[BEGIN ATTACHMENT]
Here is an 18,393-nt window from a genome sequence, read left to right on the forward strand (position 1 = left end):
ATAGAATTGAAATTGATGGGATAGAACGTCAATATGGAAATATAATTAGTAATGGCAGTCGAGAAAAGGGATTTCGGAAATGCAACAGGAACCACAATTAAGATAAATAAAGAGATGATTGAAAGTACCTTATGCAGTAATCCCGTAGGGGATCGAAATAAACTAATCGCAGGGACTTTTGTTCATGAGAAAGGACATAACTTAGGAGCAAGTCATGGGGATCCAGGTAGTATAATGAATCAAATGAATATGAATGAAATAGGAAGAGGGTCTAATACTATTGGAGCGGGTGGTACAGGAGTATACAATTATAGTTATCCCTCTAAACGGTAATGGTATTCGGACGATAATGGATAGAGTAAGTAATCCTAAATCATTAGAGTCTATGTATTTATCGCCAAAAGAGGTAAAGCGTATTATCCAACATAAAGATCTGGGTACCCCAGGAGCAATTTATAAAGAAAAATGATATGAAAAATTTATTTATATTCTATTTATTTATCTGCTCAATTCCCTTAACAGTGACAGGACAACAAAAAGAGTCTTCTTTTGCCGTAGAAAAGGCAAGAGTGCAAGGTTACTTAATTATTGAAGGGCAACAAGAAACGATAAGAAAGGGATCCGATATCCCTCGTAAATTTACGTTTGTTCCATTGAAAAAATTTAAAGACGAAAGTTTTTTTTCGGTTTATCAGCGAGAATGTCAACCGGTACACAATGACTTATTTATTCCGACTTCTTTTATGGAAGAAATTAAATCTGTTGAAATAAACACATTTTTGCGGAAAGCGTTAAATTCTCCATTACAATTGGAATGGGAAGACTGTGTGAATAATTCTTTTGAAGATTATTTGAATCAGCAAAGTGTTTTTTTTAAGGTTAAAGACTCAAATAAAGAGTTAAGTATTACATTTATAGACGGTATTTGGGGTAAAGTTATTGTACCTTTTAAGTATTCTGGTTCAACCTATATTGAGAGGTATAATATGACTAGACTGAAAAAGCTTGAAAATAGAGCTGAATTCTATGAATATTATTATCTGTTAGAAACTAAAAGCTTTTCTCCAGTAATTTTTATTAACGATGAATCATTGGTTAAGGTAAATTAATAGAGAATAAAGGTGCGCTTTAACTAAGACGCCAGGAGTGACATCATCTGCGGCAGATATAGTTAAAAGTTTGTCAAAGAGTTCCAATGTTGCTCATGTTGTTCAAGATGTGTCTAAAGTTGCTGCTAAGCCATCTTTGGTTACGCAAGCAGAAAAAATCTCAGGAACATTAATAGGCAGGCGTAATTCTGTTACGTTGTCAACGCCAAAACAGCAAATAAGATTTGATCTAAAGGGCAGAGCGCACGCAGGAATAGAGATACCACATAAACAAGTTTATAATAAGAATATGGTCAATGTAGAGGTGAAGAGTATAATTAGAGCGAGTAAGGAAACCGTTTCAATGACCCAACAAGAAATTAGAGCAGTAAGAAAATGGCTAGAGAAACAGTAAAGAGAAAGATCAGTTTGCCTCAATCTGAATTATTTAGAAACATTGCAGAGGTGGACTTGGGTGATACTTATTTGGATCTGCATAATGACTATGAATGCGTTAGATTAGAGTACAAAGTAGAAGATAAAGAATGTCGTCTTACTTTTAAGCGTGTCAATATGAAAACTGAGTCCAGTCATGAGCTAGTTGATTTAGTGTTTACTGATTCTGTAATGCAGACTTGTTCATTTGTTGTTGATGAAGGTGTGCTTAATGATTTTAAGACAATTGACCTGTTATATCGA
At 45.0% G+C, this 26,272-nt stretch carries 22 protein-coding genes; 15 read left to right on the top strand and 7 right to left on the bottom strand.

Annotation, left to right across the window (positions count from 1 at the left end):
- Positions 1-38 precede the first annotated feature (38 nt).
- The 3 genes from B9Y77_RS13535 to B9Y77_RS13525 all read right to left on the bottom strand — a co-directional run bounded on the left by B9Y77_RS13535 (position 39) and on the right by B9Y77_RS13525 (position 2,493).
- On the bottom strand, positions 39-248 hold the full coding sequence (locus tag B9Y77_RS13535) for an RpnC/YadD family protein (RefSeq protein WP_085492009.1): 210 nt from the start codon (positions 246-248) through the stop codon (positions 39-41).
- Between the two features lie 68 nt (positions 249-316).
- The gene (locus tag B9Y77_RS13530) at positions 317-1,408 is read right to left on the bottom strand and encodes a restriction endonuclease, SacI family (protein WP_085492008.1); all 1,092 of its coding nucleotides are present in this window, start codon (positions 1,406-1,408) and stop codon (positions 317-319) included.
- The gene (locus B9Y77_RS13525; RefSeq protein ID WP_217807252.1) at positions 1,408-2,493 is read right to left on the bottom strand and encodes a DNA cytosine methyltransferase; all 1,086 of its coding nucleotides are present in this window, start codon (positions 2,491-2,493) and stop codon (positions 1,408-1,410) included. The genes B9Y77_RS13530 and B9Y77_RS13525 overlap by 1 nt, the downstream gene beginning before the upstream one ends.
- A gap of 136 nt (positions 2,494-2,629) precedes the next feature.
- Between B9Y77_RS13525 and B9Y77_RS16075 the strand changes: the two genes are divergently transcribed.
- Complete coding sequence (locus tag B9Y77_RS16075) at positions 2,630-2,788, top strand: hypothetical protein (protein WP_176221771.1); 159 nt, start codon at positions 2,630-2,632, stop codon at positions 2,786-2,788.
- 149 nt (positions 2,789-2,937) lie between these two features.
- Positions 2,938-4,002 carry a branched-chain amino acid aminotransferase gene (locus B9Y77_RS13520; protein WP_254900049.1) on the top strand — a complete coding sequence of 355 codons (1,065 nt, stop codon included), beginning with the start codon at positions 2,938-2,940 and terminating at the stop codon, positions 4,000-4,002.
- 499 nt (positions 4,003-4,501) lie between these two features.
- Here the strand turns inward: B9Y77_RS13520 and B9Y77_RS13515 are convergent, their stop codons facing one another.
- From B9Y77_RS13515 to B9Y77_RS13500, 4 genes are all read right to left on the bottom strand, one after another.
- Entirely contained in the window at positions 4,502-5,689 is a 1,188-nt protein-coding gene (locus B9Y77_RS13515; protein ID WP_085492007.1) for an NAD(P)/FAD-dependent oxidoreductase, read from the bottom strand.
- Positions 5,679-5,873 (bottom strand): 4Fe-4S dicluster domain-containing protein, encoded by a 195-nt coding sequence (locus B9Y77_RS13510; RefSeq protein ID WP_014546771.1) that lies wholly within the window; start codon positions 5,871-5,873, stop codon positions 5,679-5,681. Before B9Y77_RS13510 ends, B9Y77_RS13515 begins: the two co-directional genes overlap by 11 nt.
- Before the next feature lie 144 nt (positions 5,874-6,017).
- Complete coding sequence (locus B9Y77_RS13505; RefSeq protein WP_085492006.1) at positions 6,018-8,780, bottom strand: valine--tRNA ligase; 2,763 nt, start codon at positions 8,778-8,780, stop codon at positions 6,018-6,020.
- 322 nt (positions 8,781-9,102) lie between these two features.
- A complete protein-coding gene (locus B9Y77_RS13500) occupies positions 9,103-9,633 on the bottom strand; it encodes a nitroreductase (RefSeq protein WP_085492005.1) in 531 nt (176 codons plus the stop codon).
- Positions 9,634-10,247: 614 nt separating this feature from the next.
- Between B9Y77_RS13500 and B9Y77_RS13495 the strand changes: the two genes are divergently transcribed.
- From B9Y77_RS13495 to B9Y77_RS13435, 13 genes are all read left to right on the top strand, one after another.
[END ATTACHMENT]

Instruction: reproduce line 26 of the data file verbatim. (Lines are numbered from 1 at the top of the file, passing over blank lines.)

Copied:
- Between B9Y77_RS13500 and B9Y77_RS13495 the strand changes: the two genes are divergently transcribed.